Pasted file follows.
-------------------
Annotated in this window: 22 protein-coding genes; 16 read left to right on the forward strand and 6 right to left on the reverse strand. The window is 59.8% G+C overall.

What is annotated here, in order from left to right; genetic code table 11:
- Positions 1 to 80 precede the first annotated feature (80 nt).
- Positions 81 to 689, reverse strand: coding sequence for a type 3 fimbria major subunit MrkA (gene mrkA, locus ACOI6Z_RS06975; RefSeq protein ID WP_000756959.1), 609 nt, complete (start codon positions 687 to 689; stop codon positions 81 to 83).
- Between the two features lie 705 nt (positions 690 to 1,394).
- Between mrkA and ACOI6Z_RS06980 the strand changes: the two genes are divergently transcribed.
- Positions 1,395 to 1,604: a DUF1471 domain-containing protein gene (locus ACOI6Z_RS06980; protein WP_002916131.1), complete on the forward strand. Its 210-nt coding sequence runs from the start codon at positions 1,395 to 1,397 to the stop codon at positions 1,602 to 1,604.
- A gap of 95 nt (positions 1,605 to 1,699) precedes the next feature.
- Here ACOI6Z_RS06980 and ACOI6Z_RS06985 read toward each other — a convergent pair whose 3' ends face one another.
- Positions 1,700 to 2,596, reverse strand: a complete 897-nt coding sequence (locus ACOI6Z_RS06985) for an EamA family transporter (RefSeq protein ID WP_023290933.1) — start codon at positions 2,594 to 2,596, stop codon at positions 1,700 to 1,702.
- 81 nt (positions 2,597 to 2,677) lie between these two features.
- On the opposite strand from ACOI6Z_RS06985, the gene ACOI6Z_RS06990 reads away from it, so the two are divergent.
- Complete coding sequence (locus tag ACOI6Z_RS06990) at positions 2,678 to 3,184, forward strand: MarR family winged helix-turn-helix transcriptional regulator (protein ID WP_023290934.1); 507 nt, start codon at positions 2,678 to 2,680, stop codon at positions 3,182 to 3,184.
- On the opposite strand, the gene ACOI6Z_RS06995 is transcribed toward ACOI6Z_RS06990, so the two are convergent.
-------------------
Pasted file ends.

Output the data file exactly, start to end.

Annotated in this window: 22 protein-coding genes; 16 read left to right on the forward strand and 6 right to left on the reverse strand. The window is 59.8% G+C overall.

What is annotated here, in order from left to right; genetic code table 11:
- Positions 1 to 80 precede the first annotated feature (80 nt).
- Positions 81 to 689, reverse strand: coding sequence for a type 3 fimbria major subunit MrkA (gene mrkA, locus ACOI6Z_RS06975; RefSeq protein ID WP_000756959.1), 609 nt, complete (start codon positions 687 to 689; stop codon positions 81 to 83).
- Between the two features lie 705 nt (positions 690 to 1,394).
- Between mrkA and ACOI6Z_RS06980 the strand changes: the two genes are divergently transcribed.
- Positions 1,395 to 1,604: a DUF1471 domain-containing protein gene (locus ACOI6Z_RS06980; protein WP_002916131.1), complete on the forward strand. Its 210-nt coding sequence runs from the start codon at positions 1,395 to 1,397 to the stop codon at positions 1,602 to 1,604.
- A gap of 95 nt (positions 1,605 to 1,699) precedes the next feature.
- Here ACOI6Z_RS06980 and ACOI6Z_RS06985 read toward each other — a convergent pair whose 3' ends face one another.
- Positions 1,700 to 2,596, reverse strand: a complete 897-nt coding sequence (locus ACOI6Z_RS06985) for an EamA family transporter (RefSeq protein ID WP_023290933.1) — start codon at positions 2,594 to 2,596, stop codon at positions 1,700 to 1,702.
- 81 nt (positions 2,597 to 2,677) lie between these two features.
- On the opposite strand from ACOI6Z_RS06985, the gene ACOI6Z_RS06990 reads away from it, so the two are divergent.
- Complete coding sequence (locus tag ACOI6Z_RS06990) at positions 2,678 to 3,184, forward strand: MarR family winged helix-turn-helix transcriptional regulator (protein ID WP_023290934.1); 507 nt, start codon at positions 2,678 to 2,680, stop codon at positions 3,182 to 3,184.
- On the opposite strand, the gene ACOI6Z_RS06995 is transcribed toward ACOI6Z_RS06990, so the two are convergent.